But this cycle is necessary. Not getting a response to requests for feedback in this professional setting is only a relief the way chocolate helps a broken heart.
Thursday, October 06, 2005
The prototyping, the ideas, the technical advice, I could do that all. Now I am in execution mode, and I am out of my depth, I think. I am trained to know what goes where in a UI, but now that I have done that I have to face that this system has a very heavy graphic design component. I am not a graphic designer. I have almost no innate talent to compensate for either that lack of training and certification, or my lack of experience that is any more than dabbling on my own websites, a yearbook or two, my pictures. I know in my heart this should be a multi-disciplinary team working together, but alas, when it comes to anything but managing the organization and getting the product organizationally out the door, I am it. Usually I would outsource the minor graphical elements to the outside graphics company, but with this budget, I will have to do. And the funny thing is, the manager approached me not for my technical skills, but because she thought I had good taste, and a commitment to usability to equal her own. She wanted me to do this part.
I will not let her down. Nor myself, since this will be my calling card for next gigs outside Nokia, as my previous two years of research have not really been cleared to delve into the details of during job interviews, and seems to be mostly a huge waste of time anyway. I am working weekends, some nights. Yes, I may think I am out of my depth, but as I have proven to myself before, in the end I make the goddamn systems goddamn work.
First user feedback came back yesterday on part of the system, from a UI designer in another division. "I would never trust this [product] to have good Open Source [stuff]; it is too clean and neat!" I was very amused. Best compliment I ever got for my designs. Yet I spent most of today geeking it up, caught as I am between the need to serve my peers who think absolute tech and shudder at stock photography, and the latest brand guidelines about how we should de-emphasize tech and focus on and show humans in natural settings incidentally using our products.
I'll find my way.
Wednesday, October 05, 2005
Sunday, July 24, 2005
CD's don't skip, they stutter.
Digital TV doesn't snow, it pops and tiles and pixelates and goes black.
Mobile calls and digital radio don't fade in and out of static. They become choppy and disjointed and then drop.
15 years from now, static or snow as experienced in analog transmissions and currently seen in shows will totally date the production as being from a pre-digital era. Much SciFi will look strange. Very young kids will simply not understand it when they see it. People in shows 'faking' static to get out of a phone call or radio contact is a joke these viewers just wont get.
Friday, July 22, 2005
It would be like creating this mobile phone network where the person called might have to pay for calls but then forgetting to include Caller ID so the user could actually make an informed choice, or a network where a caller might pay more depending on whether they were calling in or out of network but not including this information in the number. All because you forgot to ask users what they wanted before you made your network. Oh wait, that actually kinda happened for a while. Let's do it again!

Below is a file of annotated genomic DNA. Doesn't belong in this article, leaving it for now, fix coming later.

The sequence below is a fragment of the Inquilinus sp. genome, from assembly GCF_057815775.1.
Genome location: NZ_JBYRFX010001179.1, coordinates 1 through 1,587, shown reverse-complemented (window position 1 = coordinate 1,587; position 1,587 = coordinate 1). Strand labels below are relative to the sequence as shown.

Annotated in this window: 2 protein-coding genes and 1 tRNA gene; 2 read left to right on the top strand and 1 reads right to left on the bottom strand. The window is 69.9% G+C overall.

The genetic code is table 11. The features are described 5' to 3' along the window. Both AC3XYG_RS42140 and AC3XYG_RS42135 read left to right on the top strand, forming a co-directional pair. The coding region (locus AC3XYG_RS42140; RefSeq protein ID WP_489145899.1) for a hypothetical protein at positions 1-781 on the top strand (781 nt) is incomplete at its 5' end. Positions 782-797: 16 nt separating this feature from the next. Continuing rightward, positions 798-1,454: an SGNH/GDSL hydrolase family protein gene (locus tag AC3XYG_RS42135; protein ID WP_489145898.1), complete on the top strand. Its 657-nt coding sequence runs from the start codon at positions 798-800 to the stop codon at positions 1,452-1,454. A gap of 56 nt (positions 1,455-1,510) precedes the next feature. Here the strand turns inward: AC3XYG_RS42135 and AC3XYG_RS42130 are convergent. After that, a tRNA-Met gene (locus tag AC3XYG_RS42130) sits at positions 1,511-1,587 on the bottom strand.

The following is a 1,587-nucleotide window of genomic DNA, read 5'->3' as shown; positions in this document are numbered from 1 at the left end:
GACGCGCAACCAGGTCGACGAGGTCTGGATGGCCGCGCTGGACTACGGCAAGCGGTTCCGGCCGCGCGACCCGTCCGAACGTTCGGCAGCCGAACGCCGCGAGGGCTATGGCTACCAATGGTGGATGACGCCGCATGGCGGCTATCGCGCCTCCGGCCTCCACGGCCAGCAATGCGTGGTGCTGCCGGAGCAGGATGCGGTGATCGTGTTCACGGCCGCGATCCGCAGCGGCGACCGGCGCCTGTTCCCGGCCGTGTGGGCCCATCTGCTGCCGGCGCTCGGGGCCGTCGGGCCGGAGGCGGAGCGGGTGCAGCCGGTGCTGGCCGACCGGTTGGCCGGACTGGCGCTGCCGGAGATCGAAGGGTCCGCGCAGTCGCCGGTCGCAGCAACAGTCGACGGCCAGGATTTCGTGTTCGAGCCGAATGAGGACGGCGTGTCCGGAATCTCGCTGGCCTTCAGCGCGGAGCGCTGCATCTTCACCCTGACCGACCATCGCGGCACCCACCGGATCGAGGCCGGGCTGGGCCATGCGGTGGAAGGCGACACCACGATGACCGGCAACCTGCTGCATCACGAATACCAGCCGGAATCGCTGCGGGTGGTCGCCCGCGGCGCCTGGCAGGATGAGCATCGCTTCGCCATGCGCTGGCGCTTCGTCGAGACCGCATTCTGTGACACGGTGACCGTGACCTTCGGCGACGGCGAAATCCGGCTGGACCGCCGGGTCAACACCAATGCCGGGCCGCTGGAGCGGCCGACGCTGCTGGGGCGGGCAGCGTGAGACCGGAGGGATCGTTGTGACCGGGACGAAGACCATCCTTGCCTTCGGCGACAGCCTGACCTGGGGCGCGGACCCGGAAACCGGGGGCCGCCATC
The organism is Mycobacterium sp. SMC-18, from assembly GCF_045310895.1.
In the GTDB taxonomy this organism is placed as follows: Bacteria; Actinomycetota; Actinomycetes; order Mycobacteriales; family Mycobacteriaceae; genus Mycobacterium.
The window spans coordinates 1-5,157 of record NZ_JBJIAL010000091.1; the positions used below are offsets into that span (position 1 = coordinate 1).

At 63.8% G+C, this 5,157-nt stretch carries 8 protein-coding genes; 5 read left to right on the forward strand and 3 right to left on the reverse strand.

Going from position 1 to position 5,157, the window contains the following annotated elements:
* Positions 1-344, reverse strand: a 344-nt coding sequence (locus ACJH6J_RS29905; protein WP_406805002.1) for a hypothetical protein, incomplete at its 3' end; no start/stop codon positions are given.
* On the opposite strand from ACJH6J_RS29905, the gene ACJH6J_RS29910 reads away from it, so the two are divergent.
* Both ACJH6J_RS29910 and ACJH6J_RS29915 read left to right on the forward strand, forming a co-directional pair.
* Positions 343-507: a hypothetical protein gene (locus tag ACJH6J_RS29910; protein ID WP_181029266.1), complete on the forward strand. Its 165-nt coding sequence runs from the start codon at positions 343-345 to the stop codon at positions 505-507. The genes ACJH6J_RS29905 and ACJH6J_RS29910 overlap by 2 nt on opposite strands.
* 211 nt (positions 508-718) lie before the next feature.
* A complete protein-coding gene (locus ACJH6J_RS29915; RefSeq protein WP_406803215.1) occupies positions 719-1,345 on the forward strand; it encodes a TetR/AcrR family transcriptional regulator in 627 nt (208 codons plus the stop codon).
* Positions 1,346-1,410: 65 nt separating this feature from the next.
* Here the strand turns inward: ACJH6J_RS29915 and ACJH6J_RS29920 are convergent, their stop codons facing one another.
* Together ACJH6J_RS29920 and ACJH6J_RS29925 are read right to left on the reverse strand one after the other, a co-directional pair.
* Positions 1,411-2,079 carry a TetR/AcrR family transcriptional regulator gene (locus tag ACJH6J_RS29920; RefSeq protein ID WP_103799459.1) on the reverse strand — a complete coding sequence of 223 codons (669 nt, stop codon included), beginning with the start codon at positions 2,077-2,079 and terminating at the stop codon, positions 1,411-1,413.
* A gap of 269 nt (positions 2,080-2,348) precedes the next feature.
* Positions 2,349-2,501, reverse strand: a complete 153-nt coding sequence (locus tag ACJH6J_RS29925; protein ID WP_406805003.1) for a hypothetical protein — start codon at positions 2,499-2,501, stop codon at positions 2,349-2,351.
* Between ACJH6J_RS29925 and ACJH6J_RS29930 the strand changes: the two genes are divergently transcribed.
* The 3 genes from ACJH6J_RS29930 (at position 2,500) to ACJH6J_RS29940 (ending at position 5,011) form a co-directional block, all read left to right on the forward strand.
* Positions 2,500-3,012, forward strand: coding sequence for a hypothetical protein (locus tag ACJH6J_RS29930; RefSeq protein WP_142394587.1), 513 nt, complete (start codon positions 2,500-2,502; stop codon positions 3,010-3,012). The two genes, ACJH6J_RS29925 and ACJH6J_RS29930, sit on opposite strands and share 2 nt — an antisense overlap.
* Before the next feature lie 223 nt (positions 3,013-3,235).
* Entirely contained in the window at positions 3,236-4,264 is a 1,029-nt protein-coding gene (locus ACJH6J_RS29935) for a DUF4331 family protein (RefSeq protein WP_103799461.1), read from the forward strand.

Tuesday, July 19, 2005
Been telling 'em Kurt's asleep in the next room, cuz it was one of those nights, ya know? Can I take a message? What's your name? No, I ain't his dad, just a friend who's hanging with him.
(Ma?)Ria's gonna be calling back at 9. The first woman declined to leave a message.
Monday, July 18, 2005
Sunday, July 17, 2005
Don't bother sending me email or calling my cell, it'll be a while.
Friday, July 15, 2005
Monday, June 27, 2005
The King Of All Cosmos is hung and way stacked. And not the most supportive of fathers.
There are many many stars in my new sky, but I am only at level 7. This should indicate how awful I am.
I close my eyes and the fish floparound, and the swans turn into a big flapping ball...
Friday, June 24, 2005
And it makes me actually cook. (Boursin chicken salad tonight.)
So I am going to play Katamari Darcy after all this weekend on someoneelse's PS2. And Rez again. Besides, Dvora's probably still not over getting her new PSP yet, so she won't miss the 2 for a few days. And either I start using these Harry & David chocolate dessert pies, or they are going to be in my freezer forever with the way
Not gonna play DDR. Last time I did that, the pounding of my feet destroyed the TiVo.
Wednesday, June 22, 2005
Oh yeah: no money for installation or support, initially. Organization is happy to deal with OSS.
Tuesday, June 14, 2005
I remember when I first saw a T bus go by with a URL for a product on the side. I remember having to explain the Web. I remember having to explain the Internet.
I just paid my dentist with PayPal, and on the page where I got his PayPal link -- the URL for his site where I could find that page was on the bill he sent me in the mail -- there was also link for his intake forms as PDFs so you can fill them out at home before the visit.
Monday, June 13, 2005
In other news, I keep getting emails from several support positions at exonome.com like management, support, helpdesk, and services, to tell me that my account has irregularities in all sorts of ways. If I could just please open the attached zip file to correct it all. Unfortunatly, comforting as the thought is that there are all these people there looking out for my best interest, exonome.com is a vanity domain maintained entirely by me on some hosted server somewhere. It seems these cruel worm writers get their kicks by dangling all these friendly support people I actually do not have in front of me, teasing me about me being all my lonely self, back unwatched, account un-managed. Oh how I hate this psychological warfare!